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A 'Depression Vaccine' Could Prevent The Effects Of PTSD On Returning Soldiers

The prevention, rather than treatment, of mental illness is a groundbreaking approach

In groundbreaking news that could easily serve as the premise of a direct-to-video action movie, a Columbia University researcher has made a promising development in the fight against post-traumatic stress disorder that affects countless Americans and a disproportionate number of soldiers and veterans.

Neuroscientist Rebecca Brachman set out to address the efficacy of ketamine—a powerful psychotropic substance—as an antidepressant through experimentation with lab mice. However, since any effects of the drug wore off after a matter of hours, its utility in real-life situations seemed virtually nonexistent.


When those same subject mice were studied in another experiment to monitor how they cope with chronic stress conditions, Brachman was surprised to see that the animals treated earlier with ketamine exhibited virtually none of the depressive behavior that typically results. Subsequent reexamination and iterations of the experiment led to the same result.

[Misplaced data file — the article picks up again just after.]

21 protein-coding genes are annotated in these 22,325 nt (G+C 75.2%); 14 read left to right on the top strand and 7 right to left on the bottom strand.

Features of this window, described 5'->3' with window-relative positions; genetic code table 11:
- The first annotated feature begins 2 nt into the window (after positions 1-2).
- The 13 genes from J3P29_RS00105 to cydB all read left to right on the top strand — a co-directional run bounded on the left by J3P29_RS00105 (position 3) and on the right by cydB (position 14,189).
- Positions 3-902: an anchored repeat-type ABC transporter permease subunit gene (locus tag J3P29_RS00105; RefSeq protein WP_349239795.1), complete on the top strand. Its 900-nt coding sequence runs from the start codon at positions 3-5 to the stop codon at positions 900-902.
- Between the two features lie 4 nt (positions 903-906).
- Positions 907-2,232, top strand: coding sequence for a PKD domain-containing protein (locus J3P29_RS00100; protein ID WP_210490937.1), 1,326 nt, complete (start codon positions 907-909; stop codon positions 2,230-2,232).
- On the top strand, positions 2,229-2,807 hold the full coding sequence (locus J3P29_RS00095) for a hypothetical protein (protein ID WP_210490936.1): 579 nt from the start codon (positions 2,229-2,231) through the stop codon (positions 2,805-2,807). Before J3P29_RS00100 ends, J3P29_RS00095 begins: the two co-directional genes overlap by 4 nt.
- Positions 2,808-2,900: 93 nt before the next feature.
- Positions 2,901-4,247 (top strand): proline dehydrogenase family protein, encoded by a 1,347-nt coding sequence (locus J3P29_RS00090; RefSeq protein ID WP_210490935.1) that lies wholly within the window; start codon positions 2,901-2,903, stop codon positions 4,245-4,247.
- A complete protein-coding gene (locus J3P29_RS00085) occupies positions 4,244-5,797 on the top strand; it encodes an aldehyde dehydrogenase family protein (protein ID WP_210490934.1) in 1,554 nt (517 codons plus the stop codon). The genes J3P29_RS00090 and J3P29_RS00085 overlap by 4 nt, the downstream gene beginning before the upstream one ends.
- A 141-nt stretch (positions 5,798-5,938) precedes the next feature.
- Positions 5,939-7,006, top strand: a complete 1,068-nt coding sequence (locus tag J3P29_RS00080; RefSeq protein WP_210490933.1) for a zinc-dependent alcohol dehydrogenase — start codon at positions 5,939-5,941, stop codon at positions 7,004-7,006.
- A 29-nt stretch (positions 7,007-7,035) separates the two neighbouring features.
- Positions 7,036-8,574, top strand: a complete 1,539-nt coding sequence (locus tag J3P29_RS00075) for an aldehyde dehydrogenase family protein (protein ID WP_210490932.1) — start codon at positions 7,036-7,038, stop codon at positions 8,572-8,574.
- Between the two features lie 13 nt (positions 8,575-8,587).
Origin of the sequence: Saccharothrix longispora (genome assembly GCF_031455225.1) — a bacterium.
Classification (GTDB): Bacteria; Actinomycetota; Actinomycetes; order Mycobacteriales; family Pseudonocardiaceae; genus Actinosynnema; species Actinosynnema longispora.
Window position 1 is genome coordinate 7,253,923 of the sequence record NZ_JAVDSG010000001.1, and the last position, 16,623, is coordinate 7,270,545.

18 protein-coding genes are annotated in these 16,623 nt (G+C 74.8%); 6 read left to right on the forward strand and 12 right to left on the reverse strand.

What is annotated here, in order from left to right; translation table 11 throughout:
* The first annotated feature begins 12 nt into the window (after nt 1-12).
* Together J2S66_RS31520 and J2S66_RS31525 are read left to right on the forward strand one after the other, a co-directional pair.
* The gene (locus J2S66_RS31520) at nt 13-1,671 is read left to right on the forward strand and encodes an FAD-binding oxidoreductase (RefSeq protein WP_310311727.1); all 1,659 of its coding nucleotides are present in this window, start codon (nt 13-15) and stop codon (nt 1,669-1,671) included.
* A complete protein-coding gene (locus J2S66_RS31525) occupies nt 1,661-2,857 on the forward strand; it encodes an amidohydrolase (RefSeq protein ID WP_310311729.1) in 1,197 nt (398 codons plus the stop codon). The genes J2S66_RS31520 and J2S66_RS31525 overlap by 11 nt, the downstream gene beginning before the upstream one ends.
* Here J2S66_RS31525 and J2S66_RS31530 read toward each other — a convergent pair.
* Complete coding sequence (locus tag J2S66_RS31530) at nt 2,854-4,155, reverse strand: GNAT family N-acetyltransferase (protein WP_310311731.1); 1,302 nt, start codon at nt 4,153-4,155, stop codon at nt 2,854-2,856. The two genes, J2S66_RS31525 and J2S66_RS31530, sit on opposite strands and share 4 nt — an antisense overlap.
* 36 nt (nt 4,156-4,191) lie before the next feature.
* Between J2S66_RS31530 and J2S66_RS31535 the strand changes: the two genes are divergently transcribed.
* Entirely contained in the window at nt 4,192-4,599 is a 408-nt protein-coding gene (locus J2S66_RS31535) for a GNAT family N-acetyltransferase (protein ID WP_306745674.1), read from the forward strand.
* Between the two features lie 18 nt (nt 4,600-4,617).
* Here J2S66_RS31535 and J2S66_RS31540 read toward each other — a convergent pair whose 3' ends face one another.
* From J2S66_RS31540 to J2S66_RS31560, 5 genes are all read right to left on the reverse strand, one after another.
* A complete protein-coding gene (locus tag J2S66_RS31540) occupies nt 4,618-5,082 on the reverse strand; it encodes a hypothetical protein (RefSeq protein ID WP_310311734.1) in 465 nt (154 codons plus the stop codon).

It’s this subsequent depression and mental illness that plagues many PTSD sufferers, and while reactive treatment for the affliction has been the focus of much study and progress, the indication here is that this study could serve as the foundation for a new drug that could prevent the effects of PTSD before trauma is ever encountered.

Speculatively, such a drug could be administered to aid workers and soldiers in combat regions to help fight a battle against PTSD that has cost hundreds of millions of dollars per year with mixed results.

Brachman explained at a TED conference that any preemptive measures taken are further beneficial in light of the stigma surrounding mental illness and those affected: